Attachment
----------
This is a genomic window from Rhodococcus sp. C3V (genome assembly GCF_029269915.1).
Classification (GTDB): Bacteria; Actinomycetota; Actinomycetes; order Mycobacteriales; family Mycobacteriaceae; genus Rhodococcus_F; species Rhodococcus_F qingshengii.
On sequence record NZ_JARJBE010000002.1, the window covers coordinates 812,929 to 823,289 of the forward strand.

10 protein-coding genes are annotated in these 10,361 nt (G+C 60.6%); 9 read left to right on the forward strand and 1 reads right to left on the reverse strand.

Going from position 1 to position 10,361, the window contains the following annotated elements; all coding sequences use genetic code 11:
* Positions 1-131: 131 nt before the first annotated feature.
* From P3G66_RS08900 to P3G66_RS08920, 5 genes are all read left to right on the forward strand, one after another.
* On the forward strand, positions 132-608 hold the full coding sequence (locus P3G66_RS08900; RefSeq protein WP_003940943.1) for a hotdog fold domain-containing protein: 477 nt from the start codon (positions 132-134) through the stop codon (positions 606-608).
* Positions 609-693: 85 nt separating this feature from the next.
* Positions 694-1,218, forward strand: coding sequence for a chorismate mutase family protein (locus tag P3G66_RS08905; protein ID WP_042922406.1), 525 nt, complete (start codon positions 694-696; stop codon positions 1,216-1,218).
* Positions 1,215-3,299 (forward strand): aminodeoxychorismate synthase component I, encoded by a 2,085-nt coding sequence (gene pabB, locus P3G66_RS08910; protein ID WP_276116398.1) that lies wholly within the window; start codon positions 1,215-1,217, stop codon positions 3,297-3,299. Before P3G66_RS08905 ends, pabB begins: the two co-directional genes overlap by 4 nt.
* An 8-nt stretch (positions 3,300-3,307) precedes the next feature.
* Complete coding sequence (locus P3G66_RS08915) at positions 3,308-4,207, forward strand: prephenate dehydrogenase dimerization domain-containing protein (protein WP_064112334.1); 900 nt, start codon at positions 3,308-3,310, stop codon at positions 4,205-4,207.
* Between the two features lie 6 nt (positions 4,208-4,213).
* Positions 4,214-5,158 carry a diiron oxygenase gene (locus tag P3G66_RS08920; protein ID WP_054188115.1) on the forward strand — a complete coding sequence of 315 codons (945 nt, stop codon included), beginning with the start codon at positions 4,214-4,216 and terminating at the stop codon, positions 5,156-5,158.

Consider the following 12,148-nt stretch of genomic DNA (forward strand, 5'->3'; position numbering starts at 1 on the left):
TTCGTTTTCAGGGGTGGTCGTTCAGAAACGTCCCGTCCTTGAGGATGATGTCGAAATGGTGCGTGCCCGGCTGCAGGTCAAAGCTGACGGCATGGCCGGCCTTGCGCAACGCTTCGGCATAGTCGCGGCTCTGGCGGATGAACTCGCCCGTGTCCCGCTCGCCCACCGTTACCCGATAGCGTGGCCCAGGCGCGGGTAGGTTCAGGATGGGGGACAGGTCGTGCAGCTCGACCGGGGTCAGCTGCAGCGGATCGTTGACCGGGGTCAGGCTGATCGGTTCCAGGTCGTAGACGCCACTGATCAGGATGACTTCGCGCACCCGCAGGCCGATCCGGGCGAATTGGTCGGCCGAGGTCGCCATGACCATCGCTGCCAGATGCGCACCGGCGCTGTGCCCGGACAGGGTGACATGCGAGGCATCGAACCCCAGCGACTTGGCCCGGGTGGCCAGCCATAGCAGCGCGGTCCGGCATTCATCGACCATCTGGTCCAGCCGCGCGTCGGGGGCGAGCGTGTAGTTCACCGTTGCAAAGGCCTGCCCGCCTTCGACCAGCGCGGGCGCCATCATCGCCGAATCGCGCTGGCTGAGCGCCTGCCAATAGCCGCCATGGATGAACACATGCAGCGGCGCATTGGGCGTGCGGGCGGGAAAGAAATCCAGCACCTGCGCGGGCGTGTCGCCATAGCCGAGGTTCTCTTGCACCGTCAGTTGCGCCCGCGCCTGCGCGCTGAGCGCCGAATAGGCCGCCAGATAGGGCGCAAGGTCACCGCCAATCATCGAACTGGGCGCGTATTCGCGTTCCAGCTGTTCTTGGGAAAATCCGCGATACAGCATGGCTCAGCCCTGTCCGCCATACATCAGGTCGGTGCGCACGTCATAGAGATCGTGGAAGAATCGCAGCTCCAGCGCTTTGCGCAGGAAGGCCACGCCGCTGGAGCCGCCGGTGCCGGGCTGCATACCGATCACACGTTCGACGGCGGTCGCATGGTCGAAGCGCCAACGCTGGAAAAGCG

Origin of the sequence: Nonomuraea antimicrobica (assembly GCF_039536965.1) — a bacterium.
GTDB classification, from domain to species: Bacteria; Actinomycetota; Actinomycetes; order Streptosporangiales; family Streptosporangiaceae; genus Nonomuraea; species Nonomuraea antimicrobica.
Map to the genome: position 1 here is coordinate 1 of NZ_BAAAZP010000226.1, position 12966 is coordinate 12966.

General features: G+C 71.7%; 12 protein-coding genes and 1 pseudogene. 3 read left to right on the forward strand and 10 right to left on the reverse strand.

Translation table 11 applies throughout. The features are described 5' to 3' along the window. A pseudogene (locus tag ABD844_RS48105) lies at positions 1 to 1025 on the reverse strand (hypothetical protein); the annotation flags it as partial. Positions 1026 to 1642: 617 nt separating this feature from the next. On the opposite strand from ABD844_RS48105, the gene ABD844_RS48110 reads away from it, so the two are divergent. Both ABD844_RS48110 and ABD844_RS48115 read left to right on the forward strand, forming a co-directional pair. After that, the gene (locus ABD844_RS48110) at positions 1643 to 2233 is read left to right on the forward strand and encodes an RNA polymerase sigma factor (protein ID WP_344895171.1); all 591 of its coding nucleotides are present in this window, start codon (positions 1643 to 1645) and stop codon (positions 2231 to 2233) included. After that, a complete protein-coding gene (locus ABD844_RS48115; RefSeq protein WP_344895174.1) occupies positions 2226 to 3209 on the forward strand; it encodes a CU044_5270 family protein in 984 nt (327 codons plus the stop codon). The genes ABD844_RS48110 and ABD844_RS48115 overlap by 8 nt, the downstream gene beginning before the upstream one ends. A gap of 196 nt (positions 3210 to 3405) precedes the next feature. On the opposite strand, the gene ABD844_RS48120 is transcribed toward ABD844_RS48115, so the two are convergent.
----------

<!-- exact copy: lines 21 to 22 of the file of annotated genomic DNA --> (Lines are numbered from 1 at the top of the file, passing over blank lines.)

General features: G+C 71.7%; 12 protein-coding genes and 1 pseudogene. 3 read left to right on the forward strand and 10 right to left on the reverse strand.

Translation table 11 applies throughout. The features are described 5' to 3' along the window. A pseudogene (locus tag ABD844_RS48105) lies at positions 1 to 1025 on the reverse strand (hypothetical protein); the annotation flags it as partial. Positions 1026 to 1642: 617 nt separating this feature from the next. On the opposite strand from ABD844_RS48105, the gene ABD844_RS48110 reads away from it, so the two are divergent. Both ABD844_RS48110 and ABD844_RS48115 read left to right on the forward strand, forming a co-directional pair. After that, the gene (locus ABD844_RS48110) at positions 1643 to 2233 is read left to right on the forward strand and encodes an RNA polymerase sigma factor (protein ID WP_344895171.1); all 591 of its coding nucleotides are present in this window, start codon (positions 1643 to 1645) and stop codon (positions 2231 to 2233) included. After that, a complete protein-coding gene (locus ABD844_RS48115; RefSeq protein WP_344895174.1) occupies positions 2226 to 3209 on the forward strand; it encodes a CU044_5270 family protein in 984 nt (327 codons plus the stop codon). The genes ABD844_RS48110 and ABD844_RS48115 overlap by 8 nt, the downstream gene beginning before the upstream one ends. A gap of 196 nt (positions 3210 to 3405) precedes the next feature. On the opposite strand, the gene ABD844_RS48120 is transcribed toward ABD844_RS48115, so the two are convergent.